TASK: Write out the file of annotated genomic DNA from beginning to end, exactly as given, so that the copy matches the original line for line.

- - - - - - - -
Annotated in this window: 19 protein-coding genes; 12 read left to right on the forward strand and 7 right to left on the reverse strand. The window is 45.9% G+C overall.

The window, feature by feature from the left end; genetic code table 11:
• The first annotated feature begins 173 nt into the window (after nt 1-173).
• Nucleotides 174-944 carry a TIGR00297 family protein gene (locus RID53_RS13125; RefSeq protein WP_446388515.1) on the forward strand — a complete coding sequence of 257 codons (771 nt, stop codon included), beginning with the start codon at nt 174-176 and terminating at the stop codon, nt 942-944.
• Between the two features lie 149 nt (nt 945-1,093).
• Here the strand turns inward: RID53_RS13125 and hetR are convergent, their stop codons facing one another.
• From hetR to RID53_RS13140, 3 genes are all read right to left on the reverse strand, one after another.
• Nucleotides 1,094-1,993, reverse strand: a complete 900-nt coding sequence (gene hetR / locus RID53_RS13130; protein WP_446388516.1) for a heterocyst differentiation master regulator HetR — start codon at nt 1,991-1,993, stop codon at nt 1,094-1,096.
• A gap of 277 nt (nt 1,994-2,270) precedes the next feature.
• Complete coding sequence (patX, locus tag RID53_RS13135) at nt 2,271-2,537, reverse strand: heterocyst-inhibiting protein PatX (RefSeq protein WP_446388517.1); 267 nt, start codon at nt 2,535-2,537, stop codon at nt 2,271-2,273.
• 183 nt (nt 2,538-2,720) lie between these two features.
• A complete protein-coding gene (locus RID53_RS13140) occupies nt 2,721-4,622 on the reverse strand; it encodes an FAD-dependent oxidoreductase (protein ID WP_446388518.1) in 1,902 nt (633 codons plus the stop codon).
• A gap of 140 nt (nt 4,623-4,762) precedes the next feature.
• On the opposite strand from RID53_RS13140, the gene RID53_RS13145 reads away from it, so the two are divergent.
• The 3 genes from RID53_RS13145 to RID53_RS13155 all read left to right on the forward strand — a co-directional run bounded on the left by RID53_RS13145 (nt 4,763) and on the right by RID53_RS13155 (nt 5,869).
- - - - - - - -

Annotated in this window: 19 protein-coding genes; 12 read left to right on the forward strand and 7 right to left on the reverse strand. The window is 45.9% G+C overall.

The window, feature by feature from the left end; genetic code table 11:
• The first annotated feature begins 173 nt into the window (after nt 1-173).
• Nucleotides 174-944 carry a TIGR00297 family protein gene (locus RID53_RS13125; RefSeq protein WP_446388515.1) on the forward strand — a complete coding sequence of 257 codons (771 nt, stop codon included), beginning with the start codon at nt 174-176 and terminating at the stop codon, nt 942-944.
• Between the two features lie 149 nt (nt 945-1,093).
• Here the strand turns inward: RID53_RS13125 and hetR are convergent, their stop codons facing one another.
• From hetR to RID53_RS13140, 3 genes are all read right to left on the reverse strand, one after another.
• Nucleotides 1,094-1,993, reverse strand: a complete 900-nt coding sequence (gene hetR / locus RID53_RS13130; protein WP_446388516.1) for a heterocyst differentiation master regulator HetR — start codon at nt 1,991-1,993, stop codon at nt 1,094-1,096.
• A gap of 277 nt (nt 1,994-2,270) precedes the next feature.
• Complete coding sequence (patX, locus tag RID53_RS13135) at nt 2,271-2,537, reverse strand: heterocyst-inhibiting protein PatX (RefSeq protein WP_446388517.1); 267 nt, start codon at nt 2,535-2,537, stop codon at nt 2,271-2,273.
• 183 nt (nt 2,538-2,720) lie between these two features.
• A complete protein-coding gene (locus RID53_RS13140) occupies nt 2,721-4,622 on the reverse strand; it encodes an FAD-dependent oxidoreductase (protein ID WP_446388518.1) in 1,902 nt (633 codons plus the stop codon).
• A gap of 140 nt (nt 4,623-4,762) precedes the next feature.
• On the opposite strand from RID53_RS13140, the gene RID53_RS13145 reads away from it, so the two are divergent.
• The 3 genes from RID53_RS13145 to RID53_RS13155 all read left to right on the forward strand — a co-directional run bounded on the left by RID53_RS13145 (nt 4,763) and on the right by RID53_RS13155 (nt 5,869).